.. Leiomyosarcoma of the inferior vena cava (IVC) is an uncommon tumor that many believe portends a poor prognosis compared with leiomyosarcoma with similar histology at other anatomic sites. ... From October 1978 to January 1997, 14 patients with leiomyosarcoma of the IVC were treated at the University of California-Los Angeles Medical Center. Wide resection was attempted in all patients. The characteristics of each patient were documented and compared with those of patients with leiomyosarcoma of the stomach (n = 13), small intestine (n = 18), retroperitoneum (n = 19), and uterus (n = 10) who were treated during the same time period. RESULTS: Age, gender, tumor size, tumor grade, and lymph node status did not impact survival of patients with leiomyosarcoma of the IVC. Patients with positive surgical margins fared significantly worse (P < 0.03) compared with those who underwent complete resection. Radiation therapy diminished local recurrence and may improve median survival (6 months [n = 2] vs. 51 months [n = 12]) in this patient population. Patients who received combined chemotherapy and radiation lived longer than those who did not (P < 0.05). The 5-year cumulative survival rate (Kaplan-Meier method) was 53% for patients with leiomyosarcoma of the IVC, 47% for those with leiomyosarcoma of the stomach, 43% for those with leiomyosarcoma of the small intestine, 56% for those with leiomyosarcoma of the retroperitoneum, and 65% for those with leiomyosarcoma of the uterus. CONCLUSIONS: Despite having a tumor that originates from the IVC, patients with this tumor type can enjoy reasonably long term survival. It appears that these patients benefit from radiation therapy to control local disease. Survival of these patients is no worse than of patients with leiomyosarcomatous lesions of other origin. Aggressive surgical management combined with adjuvant therapy offers the best treatment for patients with leiomyosarcoma of the IVC. [ed: Note: This is with respect to adjuvant treatment of LMS involving the major vein of the body, not necessarily adjuvant treatment of the other sites of occurrence.]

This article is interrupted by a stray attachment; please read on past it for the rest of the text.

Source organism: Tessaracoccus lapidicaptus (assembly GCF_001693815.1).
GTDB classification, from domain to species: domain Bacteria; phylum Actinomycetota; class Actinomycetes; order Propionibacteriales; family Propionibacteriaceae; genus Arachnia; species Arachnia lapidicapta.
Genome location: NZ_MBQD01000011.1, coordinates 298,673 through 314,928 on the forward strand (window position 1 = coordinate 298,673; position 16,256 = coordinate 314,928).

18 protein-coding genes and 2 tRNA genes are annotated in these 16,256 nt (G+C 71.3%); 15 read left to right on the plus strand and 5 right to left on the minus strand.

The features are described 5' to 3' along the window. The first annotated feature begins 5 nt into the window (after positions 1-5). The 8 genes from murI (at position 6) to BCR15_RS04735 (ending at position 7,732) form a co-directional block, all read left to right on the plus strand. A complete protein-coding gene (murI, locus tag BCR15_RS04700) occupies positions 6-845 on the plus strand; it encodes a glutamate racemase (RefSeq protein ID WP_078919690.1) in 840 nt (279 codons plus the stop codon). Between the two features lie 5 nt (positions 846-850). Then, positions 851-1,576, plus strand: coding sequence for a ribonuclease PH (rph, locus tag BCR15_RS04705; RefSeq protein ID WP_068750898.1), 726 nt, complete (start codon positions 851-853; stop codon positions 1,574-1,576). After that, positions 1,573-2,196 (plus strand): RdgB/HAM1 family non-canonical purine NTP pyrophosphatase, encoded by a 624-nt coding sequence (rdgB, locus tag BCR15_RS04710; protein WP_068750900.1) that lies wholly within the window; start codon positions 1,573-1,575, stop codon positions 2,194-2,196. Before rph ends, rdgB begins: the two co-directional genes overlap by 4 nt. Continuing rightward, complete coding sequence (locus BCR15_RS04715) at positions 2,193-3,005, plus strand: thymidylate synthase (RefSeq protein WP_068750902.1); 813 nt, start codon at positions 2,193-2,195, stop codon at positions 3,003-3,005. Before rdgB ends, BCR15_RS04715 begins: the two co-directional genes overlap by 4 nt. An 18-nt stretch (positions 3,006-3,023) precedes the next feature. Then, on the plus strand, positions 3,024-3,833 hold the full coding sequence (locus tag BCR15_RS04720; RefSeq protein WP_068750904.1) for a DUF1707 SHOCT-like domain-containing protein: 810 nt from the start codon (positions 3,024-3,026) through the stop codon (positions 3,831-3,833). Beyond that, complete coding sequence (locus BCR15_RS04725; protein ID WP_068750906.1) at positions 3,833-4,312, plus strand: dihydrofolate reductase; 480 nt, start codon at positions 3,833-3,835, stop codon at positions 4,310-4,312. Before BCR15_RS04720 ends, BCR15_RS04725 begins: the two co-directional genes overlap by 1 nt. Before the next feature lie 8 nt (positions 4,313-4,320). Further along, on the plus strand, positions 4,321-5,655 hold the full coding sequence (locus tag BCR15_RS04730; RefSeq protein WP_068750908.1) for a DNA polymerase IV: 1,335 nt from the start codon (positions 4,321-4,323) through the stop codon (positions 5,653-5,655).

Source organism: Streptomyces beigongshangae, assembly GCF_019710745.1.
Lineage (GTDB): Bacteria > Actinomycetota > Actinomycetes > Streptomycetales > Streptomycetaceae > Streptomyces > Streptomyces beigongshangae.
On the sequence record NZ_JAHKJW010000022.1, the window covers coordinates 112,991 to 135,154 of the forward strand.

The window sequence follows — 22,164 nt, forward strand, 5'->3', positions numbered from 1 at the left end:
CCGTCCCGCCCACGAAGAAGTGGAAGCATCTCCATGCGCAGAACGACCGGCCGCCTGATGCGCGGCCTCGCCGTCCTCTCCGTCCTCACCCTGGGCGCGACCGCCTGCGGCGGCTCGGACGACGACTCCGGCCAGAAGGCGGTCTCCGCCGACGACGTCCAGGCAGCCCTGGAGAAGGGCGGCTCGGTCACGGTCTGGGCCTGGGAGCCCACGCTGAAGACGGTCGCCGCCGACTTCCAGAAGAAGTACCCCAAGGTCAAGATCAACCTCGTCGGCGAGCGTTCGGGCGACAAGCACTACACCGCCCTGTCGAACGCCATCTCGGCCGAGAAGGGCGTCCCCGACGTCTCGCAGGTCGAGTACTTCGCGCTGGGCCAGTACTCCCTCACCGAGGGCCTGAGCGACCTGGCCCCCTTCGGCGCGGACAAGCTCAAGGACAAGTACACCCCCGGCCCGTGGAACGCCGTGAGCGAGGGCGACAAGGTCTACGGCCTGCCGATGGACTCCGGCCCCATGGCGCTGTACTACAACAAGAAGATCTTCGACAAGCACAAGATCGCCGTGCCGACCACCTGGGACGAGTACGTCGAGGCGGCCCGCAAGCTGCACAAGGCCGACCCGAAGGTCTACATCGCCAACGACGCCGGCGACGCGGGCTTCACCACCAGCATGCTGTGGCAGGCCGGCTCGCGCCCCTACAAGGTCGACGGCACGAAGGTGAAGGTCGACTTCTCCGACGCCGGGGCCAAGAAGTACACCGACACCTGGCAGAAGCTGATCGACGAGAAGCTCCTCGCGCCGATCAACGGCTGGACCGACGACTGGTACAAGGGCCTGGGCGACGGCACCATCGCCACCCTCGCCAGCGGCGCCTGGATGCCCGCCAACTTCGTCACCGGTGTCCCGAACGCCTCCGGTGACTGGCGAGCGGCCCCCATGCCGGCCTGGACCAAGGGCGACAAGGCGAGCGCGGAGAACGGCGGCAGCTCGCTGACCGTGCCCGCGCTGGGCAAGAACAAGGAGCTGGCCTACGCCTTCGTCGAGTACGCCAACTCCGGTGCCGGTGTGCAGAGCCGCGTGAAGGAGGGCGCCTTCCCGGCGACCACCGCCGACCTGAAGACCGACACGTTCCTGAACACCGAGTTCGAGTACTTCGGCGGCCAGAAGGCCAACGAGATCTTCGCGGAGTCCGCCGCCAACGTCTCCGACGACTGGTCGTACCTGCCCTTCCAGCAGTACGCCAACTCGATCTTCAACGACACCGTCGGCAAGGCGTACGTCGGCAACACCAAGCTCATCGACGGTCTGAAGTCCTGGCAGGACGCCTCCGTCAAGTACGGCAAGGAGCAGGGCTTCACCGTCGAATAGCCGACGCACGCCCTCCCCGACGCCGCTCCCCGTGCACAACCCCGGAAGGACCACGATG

Fetch PMID: 10091791